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California Braces For Possible Power Outages Amidst Heat Wave, Again
Power lines and transmission towers at sunrise in Crockett, California, U.S., on Wednesday, Aug. 19, 2020. On Tuesday -- just as California was preparing to plunge as many as 6 million people into darkness to save the power system from one of the worst heat waves in generations -- blazes torched tens of thousands of acres, forcing people to flee their homes and prompting California Governor Gavin Newsom to declare a state of emergency only days into the peak of the wildfire season.
David Paul Morris/Bloomberg via Getty Images

California, a state of nearly 40 million people, is bracing for a round of power outages over Labor Day weekend due to an extreme heatwave, less than a month since the state experienced rolling blackouts for the first time in decades. 

The California Independent System Operator, a nonprofit organization that oversees the state’s power grid, released a statement on Twitter calling on Californians to reduce their energy consumption. The ISO subsequently called a Stage 2 warning, which means that the power grid can no longer meet energy requirements for residents.  

The ISO later lifted the Stage 2 warning without blackouts. However, the flex-alert will continue on Sunday and Monday, from 3pm-9pm, because “the grid operator is predicting an increase in electricity demand, primarily from air conditioning use” related to the extreme temperatures in the region, said the organization.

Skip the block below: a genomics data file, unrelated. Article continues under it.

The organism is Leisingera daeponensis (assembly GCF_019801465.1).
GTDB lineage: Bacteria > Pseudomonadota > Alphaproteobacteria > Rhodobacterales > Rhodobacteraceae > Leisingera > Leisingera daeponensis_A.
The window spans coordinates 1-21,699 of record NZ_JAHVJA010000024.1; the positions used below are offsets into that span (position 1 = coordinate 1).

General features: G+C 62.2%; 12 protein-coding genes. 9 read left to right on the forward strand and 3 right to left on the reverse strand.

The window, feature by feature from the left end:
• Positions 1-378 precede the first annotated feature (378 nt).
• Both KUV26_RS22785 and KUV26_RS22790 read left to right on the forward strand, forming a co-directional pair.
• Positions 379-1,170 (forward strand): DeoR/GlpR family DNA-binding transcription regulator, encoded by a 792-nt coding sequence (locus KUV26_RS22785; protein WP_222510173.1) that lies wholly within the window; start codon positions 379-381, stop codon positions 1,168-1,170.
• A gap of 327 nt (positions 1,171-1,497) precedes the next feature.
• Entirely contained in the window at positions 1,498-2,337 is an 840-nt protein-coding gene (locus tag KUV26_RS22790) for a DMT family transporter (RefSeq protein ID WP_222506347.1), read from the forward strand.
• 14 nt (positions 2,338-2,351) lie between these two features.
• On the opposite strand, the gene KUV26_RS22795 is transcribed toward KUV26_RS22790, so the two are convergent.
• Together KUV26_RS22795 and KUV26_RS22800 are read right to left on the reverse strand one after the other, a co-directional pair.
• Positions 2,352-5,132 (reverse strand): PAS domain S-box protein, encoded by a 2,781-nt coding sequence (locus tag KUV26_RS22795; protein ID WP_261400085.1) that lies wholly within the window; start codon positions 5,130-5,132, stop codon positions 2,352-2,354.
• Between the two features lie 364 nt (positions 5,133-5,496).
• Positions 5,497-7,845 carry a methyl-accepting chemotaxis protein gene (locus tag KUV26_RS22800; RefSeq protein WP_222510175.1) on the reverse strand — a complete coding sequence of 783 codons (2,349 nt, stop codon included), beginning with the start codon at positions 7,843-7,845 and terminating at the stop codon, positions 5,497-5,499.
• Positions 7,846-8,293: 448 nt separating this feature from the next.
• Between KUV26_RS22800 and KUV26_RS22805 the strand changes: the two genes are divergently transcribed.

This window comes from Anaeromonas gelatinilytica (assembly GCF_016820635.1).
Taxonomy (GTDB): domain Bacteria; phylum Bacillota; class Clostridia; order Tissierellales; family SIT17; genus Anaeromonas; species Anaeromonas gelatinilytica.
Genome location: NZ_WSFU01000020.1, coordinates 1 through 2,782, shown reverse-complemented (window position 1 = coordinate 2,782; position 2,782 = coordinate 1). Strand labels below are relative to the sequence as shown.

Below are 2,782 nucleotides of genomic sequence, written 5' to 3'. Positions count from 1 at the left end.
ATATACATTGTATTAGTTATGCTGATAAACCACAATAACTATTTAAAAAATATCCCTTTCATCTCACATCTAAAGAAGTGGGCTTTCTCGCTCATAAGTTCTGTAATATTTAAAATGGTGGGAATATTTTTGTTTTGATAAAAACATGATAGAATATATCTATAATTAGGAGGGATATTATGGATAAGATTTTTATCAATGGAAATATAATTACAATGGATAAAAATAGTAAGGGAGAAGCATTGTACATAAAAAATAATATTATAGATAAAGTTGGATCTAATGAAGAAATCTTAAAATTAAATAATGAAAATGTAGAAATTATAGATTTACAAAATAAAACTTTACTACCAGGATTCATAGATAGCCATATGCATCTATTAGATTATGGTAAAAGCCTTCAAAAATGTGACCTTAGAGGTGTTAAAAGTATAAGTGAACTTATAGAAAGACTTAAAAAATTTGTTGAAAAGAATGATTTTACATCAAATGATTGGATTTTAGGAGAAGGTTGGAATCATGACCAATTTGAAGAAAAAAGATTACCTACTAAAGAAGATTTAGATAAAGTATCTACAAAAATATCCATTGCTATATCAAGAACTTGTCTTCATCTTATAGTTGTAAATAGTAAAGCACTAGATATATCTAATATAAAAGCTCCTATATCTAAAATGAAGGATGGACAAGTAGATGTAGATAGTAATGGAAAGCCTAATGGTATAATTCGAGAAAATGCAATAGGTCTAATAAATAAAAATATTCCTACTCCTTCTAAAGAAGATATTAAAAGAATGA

“Consumers should always be prepared for potential power outages, both planned and unplanned during heat waves, especially in extremely high temperatures that last multiple days. Hot weather can also impact generation and transmission equipment, as it runs harder and longer with less time to cool, which can cause machinery failure,” said the organization Saturday. “High heat is also predicted throughout the West for the weekend, limiting available import energy to serve demand.”

“Consumers can actively help by shifting energy use to morning and nighttime hours. Conservation can lower demand and avoid further actions, including outages, and lessen the duration of possible power interruptions. Conservations efforts during a heatwave on Aug. 17 and 18 were key to preventing expected power outages,” the organization continued. 

Anticipating the energy grid problems for the heatwave, Governor Gavin Newsom (D) suspended power plant requirements earlier this week in an effort his office said was to “alleviate the heat-induced demands on the state’s energy grid.”

According to Politico, the recent power outages in August were the first time California has experienced rolling blackouts related to energy supply problems since 2001. However, Newsom has pledged to keep the lights on and pursue renewable energy goals in California, which, in 2018, set its sights on 100% renewable energy usage by 2045.

“These blackouts, which occurred without prior warning or enough time for preparation, are unacceptable and unbefitting of the nation’s largest and most innovative state,” Newsom told energy agencies in a letter last month, according to The New York Times

Severin Borenstein, an ISO board member and professor of energy economics at UC Berkeley, told the San Francisco Chronicle last month that increased usage in renewable energy sources can also contribute to shortages, as was seen in the August blackouts. 

“We have been rightly phasing out gas plants for very good reasons, but when you combine the lack of replacement for those with the crazy weather, we’re just in the situation where we’re going to be short,” said Borenstein. 

RELATED: California Power Company Says It May Have To Impose Blackouts For The Next Ten Years

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